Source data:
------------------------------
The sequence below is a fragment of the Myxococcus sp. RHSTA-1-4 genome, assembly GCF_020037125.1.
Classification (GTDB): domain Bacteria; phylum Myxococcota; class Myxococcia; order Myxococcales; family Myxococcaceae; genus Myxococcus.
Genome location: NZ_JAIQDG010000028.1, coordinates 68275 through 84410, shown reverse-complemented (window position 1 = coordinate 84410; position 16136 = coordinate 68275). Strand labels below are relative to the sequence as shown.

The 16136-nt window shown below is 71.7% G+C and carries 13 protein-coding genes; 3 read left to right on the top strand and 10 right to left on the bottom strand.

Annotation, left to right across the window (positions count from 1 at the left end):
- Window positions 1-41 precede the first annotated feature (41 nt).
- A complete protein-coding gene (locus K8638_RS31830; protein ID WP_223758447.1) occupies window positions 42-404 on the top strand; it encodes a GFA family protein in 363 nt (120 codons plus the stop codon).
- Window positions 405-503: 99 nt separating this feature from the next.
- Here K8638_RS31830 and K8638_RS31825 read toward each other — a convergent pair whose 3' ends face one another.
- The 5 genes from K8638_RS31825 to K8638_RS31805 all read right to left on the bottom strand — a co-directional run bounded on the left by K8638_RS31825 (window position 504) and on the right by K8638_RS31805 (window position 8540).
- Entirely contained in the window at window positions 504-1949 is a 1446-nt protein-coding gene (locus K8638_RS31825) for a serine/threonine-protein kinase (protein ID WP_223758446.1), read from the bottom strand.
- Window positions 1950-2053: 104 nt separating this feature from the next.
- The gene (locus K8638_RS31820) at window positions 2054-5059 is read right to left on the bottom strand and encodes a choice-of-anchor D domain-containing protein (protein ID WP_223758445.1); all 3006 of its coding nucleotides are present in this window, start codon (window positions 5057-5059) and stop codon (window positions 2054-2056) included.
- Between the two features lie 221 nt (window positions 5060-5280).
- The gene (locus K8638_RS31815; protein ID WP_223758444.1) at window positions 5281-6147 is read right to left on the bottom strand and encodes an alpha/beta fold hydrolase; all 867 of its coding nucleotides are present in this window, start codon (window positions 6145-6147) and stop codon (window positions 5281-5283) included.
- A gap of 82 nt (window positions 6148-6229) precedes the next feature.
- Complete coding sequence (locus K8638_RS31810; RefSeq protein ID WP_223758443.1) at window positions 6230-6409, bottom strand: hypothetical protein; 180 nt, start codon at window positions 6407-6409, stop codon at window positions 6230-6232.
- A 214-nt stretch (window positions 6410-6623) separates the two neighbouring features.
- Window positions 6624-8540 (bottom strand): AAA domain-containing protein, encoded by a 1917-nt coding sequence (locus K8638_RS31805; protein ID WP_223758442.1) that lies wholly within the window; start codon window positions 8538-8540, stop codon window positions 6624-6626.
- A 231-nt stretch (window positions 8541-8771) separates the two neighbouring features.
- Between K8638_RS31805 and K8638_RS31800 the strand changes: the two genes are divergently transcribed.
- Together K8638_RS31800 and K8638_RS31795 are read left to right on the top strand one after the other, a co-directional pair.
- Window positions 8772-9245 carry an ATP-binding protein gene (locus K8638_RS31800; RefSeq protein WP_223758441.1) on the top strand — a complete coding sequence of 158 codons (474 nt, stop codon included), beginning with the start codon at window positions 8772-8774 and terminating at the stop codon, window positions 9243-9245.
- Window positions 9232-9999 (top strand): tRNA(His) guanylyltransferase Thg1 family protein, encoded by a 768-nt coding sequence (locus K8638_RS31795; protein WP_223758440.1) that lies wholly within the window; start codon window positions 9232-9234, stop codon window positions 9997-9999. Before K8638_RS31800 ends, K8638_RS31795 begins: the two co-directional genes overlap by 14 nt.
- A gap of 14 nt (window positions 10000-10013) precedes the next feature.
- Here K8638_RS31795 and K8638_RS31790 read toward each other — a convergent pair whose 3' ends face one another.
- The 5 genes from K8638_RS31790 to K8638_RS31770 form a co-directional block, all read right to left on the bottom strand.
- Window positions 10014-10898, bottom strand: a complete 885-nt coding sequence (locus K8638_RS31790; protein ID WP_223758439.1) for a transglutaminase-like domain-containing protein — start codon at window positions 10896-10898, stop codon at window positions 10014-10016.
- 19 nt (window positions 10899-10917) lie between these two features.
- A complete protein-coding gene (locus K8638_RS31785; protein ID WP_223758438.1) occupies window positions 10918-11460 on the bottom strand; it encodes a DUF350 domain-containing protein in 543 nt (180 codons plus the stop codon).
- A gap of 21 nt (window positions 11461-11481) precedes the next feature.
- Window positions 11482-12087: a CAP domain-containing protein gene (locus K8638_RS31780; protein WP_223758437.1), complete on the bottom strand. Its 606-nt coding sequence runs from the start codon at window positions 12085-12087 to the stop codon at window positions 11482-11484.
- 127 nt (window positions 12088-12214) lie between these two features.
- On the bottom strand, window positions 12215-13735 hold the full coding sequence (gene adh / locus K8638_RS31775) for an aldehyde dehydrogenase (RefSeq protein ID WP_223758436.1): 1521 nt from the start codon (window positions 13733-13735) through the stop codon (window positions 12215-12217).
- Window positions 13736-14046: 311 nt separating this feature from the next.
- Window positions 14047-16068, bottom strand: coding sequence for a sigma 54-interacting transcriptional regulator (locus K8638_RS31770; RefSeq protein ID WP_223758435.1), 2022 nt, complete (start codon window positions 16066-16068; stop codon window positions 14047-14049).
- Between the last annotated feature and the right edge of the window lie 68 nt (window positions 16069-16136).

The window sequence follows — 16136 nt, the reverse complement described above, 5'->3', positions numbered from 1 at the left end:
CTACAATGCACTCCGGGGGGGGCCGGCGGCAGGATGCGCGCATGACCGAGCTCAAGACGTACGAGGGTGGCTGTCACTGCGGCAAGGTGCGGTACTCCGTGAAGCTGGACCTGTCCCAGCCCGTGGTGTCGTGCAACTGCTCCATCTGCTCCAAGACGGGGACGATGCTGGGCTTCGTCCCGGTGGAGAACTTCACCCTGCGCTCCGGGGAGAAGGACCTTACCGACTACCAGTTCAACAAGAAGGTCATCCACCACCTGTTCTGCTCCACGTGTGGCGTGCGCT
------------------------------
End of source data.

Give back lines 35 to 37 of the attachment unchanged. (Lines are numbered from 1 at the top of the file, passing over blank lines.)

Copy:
- Window positions 13736-14046: 311 nt separating this feature from the next.
- Window positions 14047-16068, bottom strand: coding sequence for a sigma 54-interacting transcriptional regulator (locus K8638_RS31770; RefSeq protein ID WP_223758435.1), 2022 nt, complete (start codon window positions 16066-16068; stop codon window positions 14047-14049).
- Between the last annotated feature and the right edge of the window lie 68 nt (window positions 16069-16136).